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Brad Petersen
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1066 ECE Building
306 N. Wright Street
Urbana, IL 61801
Phone: (217) 244-6376
bradp@illinois.edu

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Meg Dickinson
Communications Specialist
1068 ECE Building
306 N. Wright Street
Urbana, IL 61801
Phone: (217) 300-6664
megd@illinois.edu

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Articulograph International Steering Committee calls on Hasegawa-Johnson

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By Bridget Maiellaro, ECE Illinois
July 16, 2008

  • Prof. Mark Hawegawa-Johnson became a member of the Articulograph International Steering Committee.
  • The volunteer group aims to provide human subjects safety information for new users of the Electromagnetic Articulograph, a device which measures the movement of organs associated with communication.
  • Because the equipment has not yet been approved for clinical use, the AISC was formed to obtain data and make recommendations for the device's use.

ECE Associate Professor Mark Hasegawa-Johnson demonstrates an articulograph, a device that measures parts of the face and mouth in order to better understand the mechanics of speech.
ECE Associate Professor Mark Hasegawa-Johnson demonstrates an articulograph, a device that measures parts of the face and mouth in order to better understand the mechanics of speech.

ECE Associate Professor Mark Allan Hasegawa-Johnson recently became a member of the Articulograph International Steering Committee (AISC), a group of volunteers trying to provide standard human subjects safety information for new users of the Electromagnetic Articulograph.

“Our goal is to make it easier for new investigators in the field who are trying to install laboratories and publish results to help people have a better understanding of speech production,” Hasegawa-Johnson said.

The Electromagnetic Articulograph, a device that measures movements of organs associated with communication, aims to solve various problems in speech mechanics research. The equipment consists of plastic, a plexiglass cube, six transmitter coils, and several radio receivers. The cube has a variety of holes and open bottom, enabling subjects to easily place it over the upper half of their bodies. When turned on, the coils transmit alternating magnetic fields in the frequency range with the highest safety threshold for biological tissues (the VLF range, 3-30kHz); the signals are received by millimeter-length sensors that are glued to several locations on a subject’s face and tongue.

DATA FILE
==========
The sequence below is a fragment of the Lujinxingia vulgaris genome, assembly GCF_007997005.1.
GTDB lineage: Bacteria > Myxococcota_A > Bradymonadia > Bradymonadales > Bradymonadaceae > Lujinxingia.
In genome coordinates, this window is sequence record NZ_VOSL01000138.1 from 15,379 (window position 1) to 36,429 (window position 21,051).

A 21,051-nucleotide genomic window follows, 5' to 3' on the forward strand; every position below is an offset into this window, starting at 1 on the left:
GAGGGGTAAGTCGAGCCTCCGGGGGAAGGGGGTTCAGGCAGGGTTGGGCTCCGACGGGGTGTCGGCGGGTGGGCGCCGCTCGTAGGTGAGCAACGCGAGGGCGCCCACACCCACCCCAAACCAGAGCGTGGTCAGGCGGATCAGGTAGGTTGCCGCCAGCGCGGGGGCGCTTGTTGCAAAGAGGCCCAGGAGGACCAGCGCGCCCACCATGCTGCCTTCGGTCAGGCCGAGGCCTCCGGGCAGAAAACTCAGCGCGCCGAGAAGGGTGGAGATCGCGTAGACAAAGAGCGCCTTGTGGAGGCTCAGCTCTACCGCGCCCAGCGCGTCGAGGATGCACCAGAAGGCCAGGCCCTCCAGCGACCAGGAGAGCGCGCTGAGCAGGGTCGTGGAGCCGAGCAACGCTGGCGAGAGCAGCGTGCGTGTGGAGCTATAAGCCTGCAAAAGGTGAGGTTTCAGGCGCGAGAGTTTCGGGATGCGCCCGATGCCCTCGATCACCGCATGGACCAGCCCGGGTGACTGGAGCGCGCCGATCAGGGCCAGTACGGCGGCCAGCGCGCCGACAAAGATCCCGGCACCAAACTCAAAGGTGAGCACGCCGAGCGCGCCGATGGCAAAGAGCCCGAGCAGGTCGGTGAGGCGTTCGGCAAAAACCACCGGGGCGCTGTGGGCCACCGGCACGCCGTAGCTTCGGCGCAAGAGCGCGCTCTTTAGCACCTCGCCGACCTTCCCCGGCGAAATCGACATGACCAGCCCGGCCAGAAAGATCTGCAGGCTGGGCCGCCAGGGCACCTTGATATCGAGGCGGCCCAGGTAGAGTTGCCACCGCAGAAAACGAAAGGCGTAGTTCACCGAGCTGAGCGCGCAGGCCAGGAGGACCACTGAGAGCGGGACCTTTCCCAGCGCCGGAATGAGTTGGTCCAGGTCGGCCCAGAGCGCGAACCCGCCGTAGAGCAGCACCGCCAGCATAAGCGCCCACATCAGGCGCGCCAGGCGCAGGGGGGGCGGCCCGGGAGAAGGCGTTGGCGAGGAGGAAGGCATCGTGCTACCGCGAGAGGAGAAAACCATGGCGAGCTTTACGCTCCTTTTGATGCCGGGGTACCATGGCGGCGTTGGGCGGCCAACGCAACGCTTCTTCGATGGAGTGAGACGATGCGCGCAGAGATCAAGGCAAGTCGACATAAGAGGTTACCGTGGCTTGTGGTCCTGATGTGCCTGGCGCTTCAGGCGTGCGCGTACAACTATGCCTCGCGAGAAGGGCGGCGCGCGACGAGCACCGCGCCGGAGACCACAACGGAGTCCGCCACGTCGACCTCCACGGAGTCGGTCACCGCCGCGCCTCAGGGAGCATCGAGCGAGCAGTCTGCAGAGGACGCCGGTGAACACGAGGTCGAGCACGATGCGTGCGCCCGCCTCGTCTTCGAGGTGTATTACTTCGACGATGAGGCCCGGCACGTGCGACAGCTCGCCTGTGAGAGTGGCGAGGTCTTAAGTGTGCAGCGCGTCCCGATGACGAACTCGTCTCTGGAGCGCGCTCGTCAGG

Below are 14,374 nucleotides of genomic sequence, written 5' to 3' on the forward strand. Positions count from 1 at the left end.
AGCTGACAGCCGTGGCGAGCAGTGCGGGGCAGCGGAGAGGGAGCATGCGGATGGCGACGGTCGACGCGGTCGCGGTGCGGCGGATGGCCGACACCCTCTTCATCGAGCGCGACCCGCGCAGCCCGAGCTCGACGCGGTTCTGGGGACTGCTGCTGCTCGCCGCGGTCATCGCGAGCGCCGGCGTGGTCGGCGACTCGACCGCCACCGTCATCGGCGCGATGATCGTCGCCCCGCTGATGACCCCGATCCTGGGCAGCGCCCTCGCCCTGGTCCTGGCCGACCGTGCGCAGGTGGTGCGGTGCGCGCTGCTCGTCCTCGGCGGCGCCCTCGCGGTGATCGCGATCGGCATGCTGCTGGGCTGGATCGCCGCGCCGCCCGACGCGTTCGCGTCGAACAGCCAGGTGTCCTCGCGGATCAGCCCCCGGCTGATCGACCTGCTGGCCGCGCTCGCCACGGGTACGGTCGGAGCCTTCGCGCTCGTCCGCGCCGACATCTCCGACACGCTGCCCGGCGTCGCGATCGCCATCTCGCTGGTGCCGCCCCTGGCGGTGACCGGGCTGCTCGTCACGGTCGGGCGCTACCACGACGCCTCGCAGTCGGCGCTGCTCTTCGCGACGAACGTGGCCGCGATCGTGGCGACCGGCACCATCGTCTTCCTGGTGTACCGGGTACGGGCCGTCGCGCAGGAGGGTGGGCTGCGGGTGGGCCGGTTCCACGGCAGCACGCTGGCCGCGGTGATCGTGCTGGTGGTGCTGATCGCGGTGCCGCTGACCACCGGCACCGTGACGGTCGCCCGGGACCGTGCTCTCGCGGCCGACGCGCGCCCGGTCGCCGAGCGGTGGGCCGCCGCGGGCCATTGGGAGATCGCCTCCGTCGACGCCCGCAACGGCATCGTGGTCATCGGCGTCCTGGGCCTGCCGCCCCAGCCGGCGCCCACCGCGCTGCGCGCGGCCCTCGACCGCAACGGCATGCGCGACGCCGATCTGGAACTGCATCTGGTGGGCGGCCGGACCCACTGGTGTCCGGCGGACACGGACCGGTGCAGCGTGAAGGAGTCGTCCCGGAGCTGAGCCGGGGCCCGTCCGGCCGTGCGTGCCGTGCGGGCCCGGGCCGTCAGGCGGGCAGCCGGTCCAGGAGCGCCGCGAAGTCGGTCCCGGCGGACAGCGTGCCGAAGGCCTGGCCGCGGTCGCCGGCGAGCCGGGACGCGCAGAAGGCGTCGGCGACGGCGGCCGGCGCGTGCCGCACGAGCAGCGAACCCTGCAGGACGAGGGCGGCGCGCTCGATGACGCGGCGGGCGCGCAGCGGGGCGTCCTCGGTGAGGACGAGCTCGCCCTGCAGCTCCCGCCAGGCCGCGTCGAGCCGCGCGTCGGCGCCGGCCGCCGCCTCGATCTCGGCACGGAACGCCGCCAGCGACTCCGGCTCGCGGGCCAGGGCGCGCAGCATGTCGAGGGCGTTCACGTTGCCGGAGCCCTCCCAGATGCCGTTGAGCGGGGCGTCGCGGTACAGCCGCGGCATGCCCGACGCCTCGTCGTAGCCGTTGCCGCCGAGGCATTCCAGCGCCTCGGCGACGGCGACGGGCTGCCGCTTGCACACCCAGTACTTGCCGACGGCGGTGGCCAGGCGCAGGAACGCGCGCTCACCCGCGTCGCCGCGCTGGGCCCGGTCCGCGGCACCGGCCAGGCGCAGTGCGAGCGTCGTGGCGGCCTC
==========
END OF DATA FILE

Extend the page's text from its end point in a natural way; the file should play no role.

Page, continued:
“Together with the accompanying software, the procedure from set up to measurement to data analysis is clear and allows the user to access otherwise unavailable information about tongue, mouth, palate, and jaw movement,” according to the Web site of Carstens Medizinelektronik, the family-based business in Germany that manufactures and distributes the device.

While the earliest device designed to study speech disorders was developed through the use of magnets in 1974, the two-dimensional Electromagnetic Articulography was created in Germany at the University of Göttingen’s medical school in 1982. The first commercial Articulograph, AG100, was created by Carstens Medizinelektronik in 1988. The company, along with the Phonetics department of the University of Munich, started developing the three-dimensional Articulograph, AG500, in 1995.

Since the equipment has still not yet been approved for clinical use, an eight-member committee was created in July 2007 to conduct a variety of scientific studies as a way to obtain data and make recommendations for the use of the device. Therefore AISC, which consists of members from the United States, Canada, Australia, and Europe, is currently divided into four subcommittees.

Hasegawa-Johnson, who joined AISC in September 2007, is a part of the “Human Subject Protocol” subcommittee, whose members focus on how to recruit subjects and determine what protocol should be used in order to guarantee the subject’s and the data’s safety.